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96

BALLSTON

SPi* —BALTIC

SEA

Senor Santa Maria, and in the latter capacity carried compulsory civil marriage and several other legislative measures highly obnoxious to the clergy. In 1886 he was elected president. It soon appeared that he was irreconcilably at variance with the majority of the Assembly, and refusing to accept the alternative “sesoumettre ou se demettre,” prescribed by Gambetta to Marshal MacMahon, on 1st January 1891 he sought to terminate an intolerable situation by the desperate remedy of a coup d etat, refusing to convoke the Assembly, and ordering the continued collection of the taxes on his own authority. A week afterwards the navy revolted almost en masse, and the unprecedented spectacle was seen of the legal representatives of the nation huddled together in a small port at the northern extremity of the republic—safe, however, under the protection of the fleet, while the executive retained the allegiance of the army, and was apparently obeyed throughout the rest of the country. So matters continued until August, when the party of the Assembly, having completed their preparations, disembarked at Coquimbo, and with some assistance from treachery overthrew Balmaceda’s troops in the two desperate battles of Conchon, 21st August, and Placilla, 28th August. The unfortunate president, abandoned by all, committed suicide on 18th September, the anniversary of his elevation. Seldom has there been a more forcible illustration of the maxim that the master of the sea is also master of the land ; and the contest is further memorable as definitively establishing the parliamentary regime in Chile. Balmaceda was a capable and probably a well-intentioned man, but his imperious character disqualified him for the first place in a free state. (See also Chile.) (r. g.) BellTclITIpur, a town of British India, in the Gonda district of Oudh, which gives its name to one of the largest talukdari estates in the province. The raja was conspicuously loyal during the Mutiny, and was rewarded with accessions of territory and hereditary privileges. His Ballston Spa, capital of' Saratoga county, New death gave rise to prolonged litigation, and the estate was York, U.S.A., situated in the eastern part of the State, in recently under the court of wards. The income is esti43° 00' N. lat., and 73° 5T W. long., on the Delaware mated at Rs.18,00,000, paying a revenue of Rs.7,00,000. and Hudson Railway, at an altitude of 294 feet. It Numerous schools and hospitals are supported. The town contains fine chalybeate springs, which attract a large of Balrampur is situated in 27° 25' N. lat. and 82° 13' E. number of visitors every summer. Population (1880), long., near the river Rapti, 28 miles from Gonda; railway station. Population about 15,000; municipal income 3031 ; (1890), 3527; (1900), 3923. (1897-98), Rs.5756. Balrampur contains a large palace, Bally castle, a seaport and watering-place in the handsome new temple, an Anglo-vernacular school, and a county of Antrim, Ireland, on a bay of the same name printing-press. opposite Rathlin Island. The town is now connected with Baltic Sea. — The Baltic Sea (Ostsee of the Ballymoney by a light railway. In 1899, 134 vessels were registered in the fishing district, employing 284 Swedes, Danes, and Germans, Baltiiskoye Mot ye of the Russians) lies between 54° and 66° N. lat., and 9 hands. Population (1891), 1481 ; (1901), 1476. and 30° E. long.; it is surrounded by the territories Ballymena, an inland town and urban sanitary of Sweden, Russia, Germany and Denmark. Its greatest district in the county of Antrim, Ireland, on the river length is about 960 miles; greatest breadth, about Braid and the Belfast and Northern Counties Railway, 33 400 miles; and length of coast-line, 5000 miles. Its cenmiles N.N.W. of Belfast. The value of brown linens tral axis runs approximately from south-west to northalone produced annually averages £1,000,000. There are east. The Baltic is connected with the North Sea by the frequent markets and fairs. Light railways now run from winding channel between the south of Scandinavia and the Ballymena to Larne, 23 miles distant, and to Parkmore, Cimbrian peninsula. This channel is usually included in 13 miles distant. Population (1901), 10,880. the Baltic. The part of it west of a line joining the Skaw Balmaceda, Jose Manuel (1838-1891), with Christiania fjord receives the name of Skagerrak; President of the republic of Chile, was born in Santiago in east of this line the channel is called the Kattegat. At 1838. His parents were wealthy, and in his early days he its southern end the Kattegat is blocked by the Danish was chiefly concerned in industrial and agricultural enter- islands, and it communicates with the Baltic proper by prise. In 1865 he was one of the representatives of the narrow channels called the Sound, the Great Belt, and the Chilian Government at the general South American con- Little Belt. The real physical boundary between the gress at Lima, and after his return took an active part in North Sea and the Baltic is formed by the plateau on the proceedings of the National Assembly, obtaining great which the islands Zealand, Funen, and Laaland are distinction as an orator. After discharging some diplo- situated, and its prolongation from the islands Falster matic missions abroad he became successively minister of and Moen to the coasts of Mecklenburg and Rugen. ^ East of this line the Baltic proper forms a series of foreign affairs and of the interior under the presidency of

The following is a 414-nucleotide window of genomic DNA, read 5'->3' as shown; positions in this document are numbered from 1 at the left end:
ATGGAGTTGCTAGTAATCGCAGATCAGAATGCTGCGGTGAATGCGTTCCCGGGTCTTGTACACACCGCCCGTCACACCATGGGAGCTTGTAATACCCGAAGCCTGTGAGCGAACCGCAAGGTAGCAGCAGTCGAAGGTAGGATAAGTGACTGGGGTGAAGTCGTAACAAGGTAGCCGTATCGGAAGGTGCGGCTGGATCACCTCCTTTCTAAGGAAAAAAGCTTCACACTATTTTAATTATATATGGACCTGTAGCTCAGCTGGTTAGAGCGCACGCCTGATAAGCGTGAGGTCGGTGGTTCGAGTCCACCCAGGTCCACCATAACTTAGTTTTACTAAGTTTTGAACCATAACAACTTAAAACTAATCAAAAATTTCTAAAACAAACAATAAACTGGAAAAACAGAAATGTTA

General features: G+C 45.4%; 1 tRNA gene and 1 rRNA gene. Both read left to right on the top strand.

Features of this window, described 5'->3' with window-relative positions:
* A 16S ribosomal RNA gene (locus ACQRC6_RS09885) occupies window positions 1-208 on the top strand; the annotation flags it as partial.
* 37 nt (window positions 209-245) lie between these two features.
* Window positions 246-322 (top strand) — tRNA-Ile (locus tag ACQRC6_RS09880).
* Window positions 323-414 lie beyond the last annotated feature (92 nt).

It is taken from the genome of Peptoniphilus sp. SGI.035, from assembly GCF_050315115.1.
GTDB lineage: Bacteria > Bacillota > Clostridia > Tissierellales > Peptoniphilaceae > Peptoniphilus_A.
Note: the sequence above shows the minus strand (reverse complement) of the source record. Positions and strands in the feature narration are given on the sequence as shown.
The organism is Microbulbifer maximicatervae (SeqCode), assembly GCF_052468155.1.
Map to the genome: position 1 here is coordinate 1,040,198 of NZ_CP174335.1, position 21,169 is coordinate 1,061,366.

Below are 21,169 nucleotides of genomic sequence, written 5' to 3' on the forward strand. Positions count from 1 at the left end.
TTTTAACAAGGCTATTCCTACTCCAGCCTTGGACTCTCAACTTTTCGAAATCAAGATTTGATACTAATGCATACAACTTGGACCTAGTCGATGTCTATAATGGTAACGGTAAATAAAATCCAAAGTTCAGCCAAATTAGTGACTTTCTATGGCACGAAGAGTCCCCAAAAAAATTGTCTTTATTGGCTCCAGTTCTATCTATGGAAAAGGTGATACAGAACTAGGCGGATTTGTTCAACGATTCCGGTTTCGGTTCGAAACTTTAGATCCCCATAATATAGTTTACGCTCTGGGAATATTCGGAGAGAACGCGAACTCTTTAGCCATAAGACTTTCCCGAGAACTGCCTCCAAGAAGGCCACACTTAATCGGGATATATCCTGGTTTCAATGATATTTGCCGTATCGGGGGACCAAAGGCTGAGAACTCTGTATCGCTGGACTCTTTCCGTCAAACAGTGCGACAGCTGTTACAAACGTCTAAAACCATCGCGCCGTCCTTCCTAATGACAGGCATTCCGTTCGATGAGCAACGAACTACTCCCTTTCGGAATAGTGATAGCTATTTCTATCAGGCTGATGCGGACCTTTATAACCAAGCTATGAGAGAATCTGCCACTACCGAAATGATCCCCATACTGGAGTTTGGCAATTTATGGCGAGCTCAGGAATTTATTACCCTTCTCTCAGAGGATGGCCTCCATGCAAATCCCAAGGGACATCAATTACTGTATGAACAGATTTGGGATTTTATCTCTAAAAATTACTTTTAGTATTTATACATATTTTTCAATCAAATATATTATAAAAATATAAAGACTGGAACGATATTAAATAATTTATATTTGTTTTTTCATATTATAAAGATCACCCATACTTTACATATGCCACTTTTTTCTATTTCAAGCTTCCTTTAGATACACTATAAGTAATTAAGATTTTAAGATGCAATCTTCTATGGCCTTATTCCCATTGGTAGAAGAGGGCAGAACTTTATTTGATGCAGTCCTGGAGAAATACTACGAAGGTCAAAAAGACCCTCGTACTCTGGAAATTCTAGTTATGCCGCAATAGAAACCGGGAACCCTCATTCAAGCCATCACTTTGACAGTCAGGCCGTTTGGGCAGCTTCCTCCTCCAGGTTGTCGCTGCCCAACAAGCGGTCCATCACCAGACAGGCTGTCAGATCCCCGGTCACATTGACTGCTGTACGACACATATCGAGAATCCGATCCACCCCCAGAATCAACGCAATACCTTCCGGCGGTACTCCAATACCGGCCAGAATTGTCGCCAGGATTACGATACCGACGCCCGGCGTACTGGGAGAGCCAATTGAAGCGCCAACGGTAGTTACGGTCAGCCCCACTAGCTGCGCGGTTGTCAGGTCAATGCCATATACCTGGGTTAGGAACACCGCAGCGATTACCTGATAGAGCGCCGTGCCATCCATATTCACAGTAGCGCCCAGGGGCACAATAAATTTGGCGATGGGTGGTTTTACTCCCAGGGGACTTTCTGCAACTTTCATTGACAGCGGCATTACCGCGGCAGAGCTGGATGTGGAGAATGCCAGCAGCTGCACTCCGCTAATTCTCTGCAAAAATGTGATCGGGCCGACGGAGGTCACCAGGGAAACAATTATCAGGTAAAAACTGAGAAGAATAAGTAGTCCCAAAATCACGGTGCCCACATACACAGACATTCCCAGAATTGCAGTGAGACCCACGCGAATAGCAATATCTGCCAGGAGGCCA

in 1895 j and in 1896 Louisiana and Utah. In 1895, too, New York adopted the blanket ballot in place of separate party ballots, but arranged the names of candidates in party columns. The only state to abandon the Australian ballot after once adopting it has been Delaware, which in 1898 returned to the system of separate ballots, with no provision for booths where the ballot might be marked in secret. Up to 1901 four other states had not yet adopted the Australian ballot, viz., North Carolina, South Carolina, Georgia, and Nevada. Owing to the large number of officials chosen at one time in American elections, the form and appearance of the ballot used is very different from that in Great Britain. At the quadrennial presidential election in New ork state, for example, the officers to be voted for by each elector are thirty-six presidential electors, one congressman, state governor, lieutenant-governor, and five other state officers, a member for each house of the state legislature, several judges, a sheriff, county clerk, and other county officers. The column with the list of the candidates of each party for all of these offices is two to three feet in length; and as there are often eight to ten party tickets in the field, the ballot paper is usually from 18 to 20 inches in width. Each voter receives one of these “blanket” ballots on entering the polling place, and retires to a booth to mark either a party column or the individual candidates in different columns for whom he wishes to vote. Where, as in Massachusetts, the names of candidates are arranged by offices instead of in party lists, every voter must mark the name of each individual candidate for whom he wishes to vote. Connecticut, New Jersey, and Delaware continue to use the system of separate party ballots, the voter selecting the ballot he wishes to vote, on which he can write any changes he may wish to make. (See also the article Voting Machine.) (j. A. Fa.)